It is a paperback of around 150 pages and is called “The One-Minute Manager meets the Monkey”, it doesn’t take long to get to the point and there is very little “fillings” in the text. You can buy it, at present, on Amazon UK for £4.22 including delivery!

Apart from business, it can be useful for committee members of clubs and societies as well.


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Scoring at work


By David Lewis

The Beautiful Mind Game

by Renato Fantoni

www.bookshaker.com, £15.00, pp. 183

ISBN 9781905430727

This book, by Finchley businessman Renato Fantoni, approaches the self-improvement market from the unique angle of the football aficionado. You may be currently absorbed by the twists and turns of the 2010 FIFA World Cup, but pay attention: Fantoni’s ambitious aim is to show you how you can use football to improve your life and your work.

Italian by origin, Renato Fantoni is in every sense a Renaissance Man. There’s Fantoni the Finchleyite, raised in East Finchley and educated at Finchley County Grammar School. In the 1970s he was a member of a rock band called The Funky 5 from Finchley. He’s run both his businesses – HPS World of Hotels and Fantoni Coaching Assessing and Training – from offices in North Finchley since 1990.

Fantoni the Finchleyite is also Fantoni the footballer. He once took – and failed – a football trial for the Finchley Azzurri. His greatest football moment was winning a friendly match in Victoria Park.

Then there’s Fantoni the fan. He doesn’t say in his book which club team he supports, perhaps not wishing to alienate potential customers who might be rival fans. So I shall not reveal this secret, except to say that he supports the same team I do.

I happen to know all this about Renato because he’s part of my business network. What I didn’t know until I happened to spot his book in the North Finchley Waterstone’s is that all this time Fantoni the footballer, fan and business coach has been thinking deeply about the nature of the game and trying to figure out how its lessons can be applied in life and the workplace.

We must all have noticed the close relationship between life and games. It seems that games develop in imitation of some aspect of life: often war, as with chess, draughts, and team sports such as football and rugby.

This is interesting, but then an even more interesting thing happens. The game, which developed in simulation of life, now returns the compliment and provides lessons on how to succeed in life. I believe this happens because the game is a simplification of life, with stricter rules, which creates a discipline in which principles of success become more readily apparent.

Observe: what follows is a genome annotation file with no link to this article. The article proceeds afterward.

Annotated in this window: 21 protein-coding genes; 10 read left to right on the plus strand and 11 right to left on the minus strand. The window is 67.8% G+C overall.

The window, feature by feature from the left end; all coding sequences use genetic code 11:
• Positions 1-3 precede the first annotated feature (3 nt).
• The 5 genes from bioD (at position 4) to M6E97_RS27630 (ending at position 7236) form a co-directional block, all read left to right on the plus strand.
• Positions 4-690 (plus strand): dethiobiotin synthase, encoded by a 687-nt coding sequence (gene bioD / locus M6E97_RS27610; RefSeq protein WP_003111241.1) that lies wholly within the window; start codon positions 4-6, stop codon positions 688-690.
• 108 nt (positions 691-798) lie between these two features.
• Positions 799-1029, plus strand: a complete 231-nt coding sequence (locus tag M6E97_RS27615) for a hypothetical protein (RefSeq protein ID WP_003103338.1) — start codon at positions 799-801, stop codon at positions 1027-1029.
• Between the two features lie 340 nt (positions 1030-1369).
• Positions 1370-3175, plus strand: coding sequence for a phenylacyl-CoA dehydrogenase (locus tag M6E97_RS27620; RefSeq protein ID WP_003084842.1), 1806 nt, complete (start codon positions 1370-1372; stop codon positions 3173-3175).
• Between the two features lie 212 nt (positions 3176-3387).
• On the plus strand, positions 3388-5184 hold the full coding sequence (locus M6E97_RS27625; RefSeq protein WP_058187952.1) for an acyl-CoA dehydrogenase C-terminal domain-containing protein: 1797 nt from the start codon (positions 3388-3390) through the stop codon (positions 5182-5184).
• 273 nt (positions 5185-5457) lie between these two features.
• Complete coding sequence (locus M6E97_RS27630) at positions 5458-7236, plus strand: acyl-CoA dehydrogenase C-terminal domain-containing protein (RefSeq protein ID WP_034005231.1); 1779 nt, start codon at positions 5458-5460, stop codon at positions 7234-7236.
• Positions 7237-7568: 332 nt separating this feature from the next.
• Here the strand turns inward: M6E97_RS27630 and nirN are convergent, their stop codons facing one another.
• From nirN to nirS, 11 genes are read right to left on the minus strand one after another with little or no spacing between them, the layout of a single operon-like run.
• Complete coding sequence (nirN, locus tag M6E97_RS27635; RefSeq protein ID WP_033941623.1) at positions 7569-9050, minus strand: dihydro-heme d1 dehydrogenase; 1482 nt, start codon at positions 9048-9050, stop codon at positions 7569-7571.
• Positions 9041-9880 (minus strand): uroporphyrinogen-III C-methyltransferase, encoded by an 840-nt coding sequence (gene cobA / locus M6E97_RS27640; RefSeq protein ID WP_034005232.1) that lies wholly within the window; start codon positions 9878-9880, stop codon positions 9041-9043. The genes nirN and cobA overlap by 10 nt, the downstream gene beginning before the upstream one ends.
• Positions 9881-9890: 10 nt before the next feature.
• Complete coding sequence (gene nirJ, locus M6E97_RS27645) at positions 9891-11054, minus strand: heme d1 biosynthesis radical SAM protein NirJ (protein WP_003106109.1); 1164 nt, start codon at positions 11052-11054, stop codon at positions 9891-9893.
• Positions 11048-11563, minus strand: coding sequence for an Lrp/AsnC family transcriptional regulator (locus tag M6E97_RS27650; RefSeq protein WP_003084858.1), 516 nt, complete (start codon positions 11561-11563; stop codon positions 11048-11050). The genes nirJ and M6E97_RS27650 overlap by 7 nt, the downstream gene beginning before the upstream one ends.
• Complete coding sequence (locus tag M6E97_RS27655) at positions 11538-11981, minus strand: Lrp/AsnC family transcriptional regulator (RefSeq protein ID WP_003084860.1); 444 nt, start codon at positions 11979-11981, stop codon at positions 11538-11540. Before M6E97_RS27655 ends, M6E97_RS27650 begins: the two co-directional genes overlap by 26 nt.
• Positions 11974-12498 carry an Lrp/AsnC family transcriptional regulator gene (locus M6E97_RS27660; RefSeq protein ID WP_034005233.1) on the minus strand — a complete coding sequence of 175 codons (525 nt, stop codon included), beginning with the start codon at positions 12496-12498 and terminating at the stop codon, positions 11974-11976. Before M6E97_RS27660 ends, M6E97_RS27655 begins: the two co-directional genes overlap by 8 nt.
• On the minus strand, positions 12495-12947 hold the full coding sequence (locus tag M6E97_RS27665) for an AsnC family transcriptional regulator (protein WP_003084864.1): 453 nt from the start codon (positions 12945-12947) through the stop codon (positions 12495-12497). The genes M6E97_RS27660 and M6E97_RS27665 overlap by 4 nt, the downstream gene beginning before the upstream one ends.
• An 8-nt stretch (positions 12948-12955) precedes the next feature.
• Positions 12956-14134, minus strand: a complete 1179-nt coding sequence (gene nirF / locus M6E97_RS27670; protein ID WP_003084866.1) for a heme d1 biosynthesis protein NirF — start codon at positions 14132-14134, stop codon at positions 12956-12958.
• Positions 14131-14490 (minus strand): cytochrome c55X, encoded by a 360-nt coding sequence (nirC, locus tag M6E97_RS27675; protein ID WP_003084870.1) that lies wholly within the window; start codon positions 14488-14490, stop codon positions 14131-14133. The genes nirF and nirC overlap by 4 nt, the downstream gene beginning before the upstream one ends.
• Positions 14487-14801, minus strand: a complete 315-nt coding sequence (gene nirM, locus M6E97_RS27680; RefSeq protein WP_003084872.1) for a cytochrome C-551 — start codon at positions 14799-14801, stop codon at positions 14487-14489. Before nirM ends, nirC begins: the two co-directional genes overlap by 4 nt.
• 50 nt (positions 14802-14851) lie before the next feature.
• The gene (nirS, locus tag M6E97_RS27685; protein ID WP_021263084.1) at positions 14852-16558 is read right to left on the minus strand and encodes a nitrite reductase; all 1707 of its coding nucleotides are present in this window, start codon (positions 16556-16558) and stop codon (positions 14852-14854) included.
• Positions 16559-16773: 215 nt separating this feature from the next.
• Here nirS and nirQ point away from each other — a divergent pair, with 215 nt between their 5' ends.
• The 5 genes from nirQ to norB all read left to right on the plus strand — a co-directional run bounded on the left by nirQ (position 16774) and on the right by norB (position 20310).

Fantoni recognises the dangers of taking such analogies too far, writing: “Sport is like war; it is based on winners and losers, but the world of work and business can be different because win-win situations are always possible.”

Early in his book, Fantoni sets the scene for later chapters by outlining the ten laws on teamwork of Marcello Lippi, who coached the Italy football team which won the 2006 FIFA World Cup. Together these laws form a theoretical and practical basis for promoting successful teamwork in the workplace.

The book goes on to cover other topics which unite the world of football and the world of work (and life): the role of emotion and passion; the individual and the group; the comfort zone. Fantoni proposes a simple, football-influenced decision-making model, called Top Team, for the running of one-to-one coaching sessions and other meetings. Other themes include winning from behind, contentment and dissatisfaction at work, time management, and competitive rivalry. He shares various philosophical reflections with readers. He approaches each idea rigorously by reference to the football experience, but rarely allows the analogy to override reality.

Do you need to be a football fan to get the best out of this book? Fantoni implies you don’t; I’m not so sure. I think you will get more from The Beautiful Mind Game if you understand something about football. I also think you will get more from it if you are in the market for training in management, coaching and self-improvement.

I would even suggest that if your knowledge of football – like mine – is less than encyclopaedic, you could learn quite a lot from the glossary of football expressions which concludes the book, and which Fantoni (perhaps having over-exposed himself to punning headlines on the back pages of the tabloids) titles “VocaBALLary”.

Renato Fantoni has produced an interesting and at times amusing work which successfully marries football lore and culture to the demands of modern business managers and coaches. Va bene.